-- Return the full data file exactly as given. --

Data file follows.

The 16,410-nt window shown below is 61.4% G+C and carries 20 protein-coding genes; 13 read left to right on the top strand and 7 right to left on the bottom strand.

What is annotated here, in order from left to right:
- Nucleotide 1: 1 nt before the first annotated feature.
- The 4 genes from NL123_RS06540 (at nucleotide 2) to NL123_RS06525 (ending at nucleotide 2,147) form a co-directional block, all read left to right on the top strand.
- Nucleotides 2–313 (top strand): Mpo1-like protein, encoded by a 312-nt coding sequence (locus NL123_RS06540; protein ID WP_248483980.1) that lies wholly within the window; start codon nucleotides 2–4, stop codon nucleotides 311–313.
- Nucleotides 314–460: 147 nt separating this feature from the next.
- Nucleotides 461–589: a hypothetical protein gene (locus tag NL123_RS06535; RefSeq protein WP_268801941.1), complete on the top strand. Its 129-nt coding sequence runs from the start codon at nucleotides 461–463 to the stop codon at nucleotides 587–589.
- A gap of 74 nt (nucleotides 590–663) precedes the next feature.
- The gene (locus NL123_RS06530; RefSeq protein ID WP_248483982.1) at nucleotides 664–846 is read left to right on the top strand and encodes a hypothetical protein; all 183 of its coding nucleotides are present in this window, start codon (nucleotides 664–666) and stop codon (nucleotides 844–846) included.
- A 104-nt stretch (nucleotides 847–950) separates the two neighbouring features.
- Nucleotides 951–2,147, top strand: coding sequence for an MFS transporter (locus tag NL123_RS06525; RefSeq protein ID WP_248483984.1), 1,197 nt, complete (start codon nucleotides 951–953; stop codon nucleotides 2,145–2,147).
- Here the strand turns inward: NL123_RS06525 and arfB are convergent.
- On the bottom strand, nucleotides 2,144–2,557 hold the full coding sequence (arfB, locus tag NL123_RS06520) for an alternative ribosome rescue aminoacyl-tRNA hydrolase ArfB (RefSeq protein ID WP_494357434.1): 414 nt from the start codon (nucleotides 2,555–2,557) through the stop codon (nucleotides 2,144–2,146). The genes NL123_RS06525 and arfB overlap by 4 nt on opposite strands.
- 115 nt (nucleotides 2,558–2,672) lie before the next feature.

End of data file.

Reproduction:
The 16,410-nt window shown below is 61.4% G+C and carries 20 protein-coding genes; 13 read left to right on the top strand and 7 right to left on the bottom strand.

What is annotated here, in order from left to right:
- Nucleotide 1: 1 nt before the first annotated feature.
- The 4 genes from NL123_RS06540 (at nucleotide 2) to NL123_RS06525 (ending at nucleotide 2,147) form a co-directional block, all read left to right on the top strand.
- Nucleotides 2–313 (top strand): Mpo1-like protein, encoded by a 312-nt coding sequence (locus NL123_RS06540; protein ID WP_248483980.1) that lies wholly within the window; start codon nucleotides 2–4, stop codon nucleotides 311–313.
- Nucleotides 314–460: 147 nt separating this feature from the next.
- Nucleotides 461–589: a hypothetical protein gene (locus tag NL123_RS06535; RefSeq protein WP_268801941.1), complete on the top strand. Its 129-nt coding sequence runs from the start codon at nucleotides 461–463 to the stop codon at nucleotides 587–589.
- A gap of 74 nt (nucleotides 590–663) precedes the next feature.
- The gene (locus NL123_RS06530; RefSeq protein ID WP_248483982.1) at nucleotides 664–846 is read left to right on the top strand and encodes a hypothetical protein; all 183 of its coding nucleotides are present in this window, start codon (nucleotides 664–666) and stop codon (nucleotides 844–846) included.
- A 104-nt stretch (nucleotides 847–950) separates the two neighbouring features.
- Nucleotides 951–2,147, top strand: coding sequence for an MFS transporter (locus tag NL123_RS06525; RefSeq protein ID WP_248483984.1), 1,197 nt, complete (start codon nucleotides 951–953; stop codon nucleotides 2,145–2,147).
- Here the strand turns inward: NL123_RS06525 and arfB are convergent.
- On the bottom strand, nucleotides 2,144–2,557 hold the full coding sequence (arfB, locus tag NL123_RS06520) for an alternative ribosome rescue aminoacyl-tRNA hydrolase ArfB (RefSeq protein ID WP_494357434.1): 414 nt from the start codon (nucleotides 2,555–2,557) through the stop codon (nucleotides 2,144–2,146). The genes NL123_RS06525 and arfB overlap by 4 nt on opposite strands.
- 115 nt (nucleotides 2,558–2,672) lie before the next feature.